The consequences and costs of breaking a lease early for unjustifiable reasons can be severe. What happens when you break your lease early without justification is you may be sued by your landlord and find yourself owing a lot of money. If you don't pay this debt right away, it could get sent to collections and negatively affect your credit score.

However, your landlord is required by law in New Mexico to find a new tenant right away, leaving you off the hook for paying any more rent once the unit is filled.

New Mexico’s Lease Termination Notice Requirements

To give proper notice to your landlord about breaking your lease, abide by these requirements:

Rent PaymentNotice TimeStatute
Week-to-week7 daysNM Stat § 47-8-37 (2018) (a)
Month-to-month30 daysNM Stat § 47-8-37 (2018) (b)
Year-to-yearNo statuteNo statute

Breaking Your Lease in New Mexico on Your Own

If you feel determined to break your lease in New Mexico, regardless of the reason, you want to be sure you're taking the correct steps:

  1. Keep every conversation between yourself and your landlord in writing.
  2. Look over your lease to see if there is an early termination clause.
  3. Collect as much documentation as you can, such as proof of the uninhabitable conditions or court orders.
  4. Familiarize yourself with local New Mexico tenant laws.
  5. Prepare a “Notice To Vacate” letter for your landlord and be sure to give them plenty of notice.

If the task of confronting your landlord with the intent of breaking your lease is daunting or intimidating, you can rest assured that you don't have to do it by yourself. DoNotPay has a Break Your lease product that will walk you step-by-step through the process of breaking your lease and send out necessary letters and notices on your behalf.

DoNotPay can even help you in court if your landlord tries to escalate the situation. Whatever your reasons for wanting out of your lease, you deserve to be comfortable and happy wherever you live.

DoNotPay Can Help With Your New Mexico Rental Problems

If you want to break your lease but don't know where to start, DoNotPay can guide you through it.

Here's how you can get started in 3 easy steps:

  1. Search Break My Lease on DoNotPay.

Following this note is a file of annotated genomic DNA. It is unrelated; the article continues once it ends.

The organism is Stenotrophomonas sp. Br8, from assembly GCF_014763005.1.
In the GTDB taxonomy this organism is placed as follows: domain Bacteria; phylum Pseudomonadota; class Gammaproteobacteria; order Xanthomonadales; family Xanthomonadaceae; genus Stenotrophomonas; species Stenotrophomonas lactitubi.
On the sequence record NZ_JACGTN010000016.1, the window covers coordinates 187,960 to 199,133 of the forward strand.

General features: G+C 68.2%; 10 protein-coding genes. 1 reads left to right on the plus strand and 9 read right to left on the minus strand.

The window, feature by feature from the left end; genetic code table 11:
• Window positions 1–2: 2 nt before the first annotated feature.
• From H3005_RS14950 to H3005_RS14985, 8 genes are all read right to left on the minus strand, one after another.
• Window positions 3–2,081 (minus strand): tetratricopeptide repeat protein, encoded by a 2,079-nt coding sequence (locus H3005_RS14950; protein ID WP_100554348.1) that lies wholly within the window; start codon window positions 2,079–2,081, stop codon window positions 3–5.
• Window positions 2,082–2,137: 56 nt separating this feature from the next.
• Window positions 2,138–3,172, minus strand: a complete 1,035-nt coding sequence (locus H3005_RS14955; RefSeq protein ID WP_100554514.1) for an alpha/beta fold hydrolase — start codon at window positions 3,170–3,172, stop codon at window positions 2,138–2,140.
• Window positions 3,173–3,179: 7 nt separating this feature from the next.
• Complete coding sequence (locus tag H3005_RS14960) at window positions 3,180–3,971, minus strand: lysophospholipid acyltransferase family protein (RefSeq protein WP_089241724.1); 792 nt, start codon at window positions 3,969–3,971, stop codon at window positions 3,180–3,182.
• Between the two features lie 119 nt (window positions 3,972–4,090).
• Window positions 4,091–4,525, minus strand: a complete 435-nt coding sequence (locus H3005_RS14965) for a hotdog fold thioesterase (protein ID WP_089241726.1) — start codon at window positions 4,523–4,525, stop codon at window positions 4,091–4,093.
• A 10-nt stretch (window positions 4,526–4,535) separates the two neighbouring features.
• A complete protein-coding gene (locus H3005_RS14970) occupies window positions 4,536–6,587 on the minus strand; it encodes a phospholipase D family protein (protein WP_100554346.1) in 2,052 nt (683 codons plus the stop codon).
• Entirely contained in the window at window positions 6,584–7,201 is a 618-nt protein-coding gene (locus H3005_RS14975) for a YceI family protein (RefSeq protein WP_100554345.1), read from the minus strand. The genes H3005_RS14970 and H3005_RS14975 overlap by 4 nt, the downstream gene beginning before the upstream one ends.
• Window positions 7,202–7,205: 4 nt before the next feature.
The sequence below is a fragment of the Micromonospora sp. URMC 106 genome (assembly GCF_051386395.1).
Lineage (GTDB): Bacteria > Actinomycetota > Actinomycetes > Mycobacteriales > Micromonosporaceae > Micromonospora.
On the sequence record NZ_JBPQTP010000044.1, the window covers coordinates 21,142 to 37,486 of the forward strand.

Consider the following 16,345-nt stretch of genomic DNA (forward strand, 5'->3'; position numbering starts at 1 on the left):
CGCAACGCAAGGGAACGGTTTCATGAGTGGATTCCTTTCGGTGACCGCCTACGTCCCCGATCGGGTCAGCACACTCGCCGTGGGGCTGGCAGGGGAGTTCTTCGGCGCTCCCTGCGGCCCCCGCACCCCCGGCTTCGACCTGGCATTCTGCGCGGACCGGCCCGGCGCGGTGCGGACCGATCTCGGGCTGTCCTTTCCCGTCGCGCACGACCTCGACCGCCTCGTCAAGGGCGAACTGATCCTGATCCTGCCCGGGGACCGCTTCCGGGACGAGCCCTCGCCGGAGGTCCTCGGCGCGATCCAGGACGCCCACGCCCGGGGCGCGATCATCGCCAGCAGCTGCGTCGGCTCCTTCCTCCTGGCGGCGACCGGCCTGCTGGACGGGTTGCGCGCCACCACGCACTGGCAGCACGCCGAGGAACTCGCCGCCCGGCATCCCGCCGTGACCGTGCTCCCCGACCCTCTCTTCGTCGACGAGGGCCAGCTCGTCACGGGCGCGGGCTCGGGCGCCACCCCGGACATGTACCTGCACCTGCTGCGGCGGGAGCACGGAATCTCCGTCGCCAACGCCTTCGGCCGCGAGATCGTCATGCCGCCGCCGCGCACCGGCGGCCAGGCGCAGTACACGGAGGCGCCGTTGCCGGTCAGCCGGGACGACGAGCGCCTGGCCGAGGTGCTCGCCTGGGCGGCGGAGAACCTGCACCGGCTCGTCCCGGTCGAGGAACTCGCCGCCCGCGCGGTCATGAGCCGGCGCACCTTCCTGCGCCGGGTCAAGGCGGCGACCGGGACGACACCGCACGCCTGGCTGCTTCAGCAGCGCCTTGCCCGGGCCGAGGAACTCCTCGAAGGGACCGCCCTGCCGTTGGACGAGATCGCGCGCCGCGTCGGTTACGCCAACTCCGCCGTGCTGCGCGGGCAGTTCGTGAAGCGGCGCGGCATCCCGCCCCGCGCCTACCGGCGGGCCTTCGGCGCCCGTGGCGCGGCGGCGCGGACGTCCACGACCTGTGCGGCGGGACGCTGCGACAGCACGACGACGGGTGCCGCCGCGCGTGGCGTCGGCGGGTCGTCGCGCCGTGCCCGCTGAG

2. Prepare a signed copy of your lease that you can use as a reference, and enter the state the lease was signed in.

     

  3. Let us guide you through the 4 potential options.

     

Then, DoNotPay uses your specific situation to craft the right notice letter for you:

  • If you're a uniformed service member breaking a lease to fulfill your service obligations, we'll send your landlord an SCRA Protection Letter.
  • If you're breaking your lease for a reason protected by your state's tenant laws, we'll write your landlord a letter detailing your protections for breaking the lease under the relevant law.
  • If your reasons for breaking your lease aren't protected by federal or state law, but you'd like to try to convince your landlord to let you break the lease through mutual agreement, we'll draft a hardship letter making your case to your landlord.
  • If there are no remaining options for breaking the lease with protection but your state requires landlords to mitigate damages to tenants who break their leases, we'll notify your landlord of that obligation and minimize the remaining rent you have to pay.

What Other Problems Can DoNotPay Solve for You?

In addition to helping you with lease agreements and tenant laws, DoNotPay has so many great services and products designed to simplify your life and take the hard work out of everyday tasks. Our solutions are fast, east, and successful, saving you time and money. Our services can help you:

Sign up for DoNotPay today to get started!

Want your issue solved now?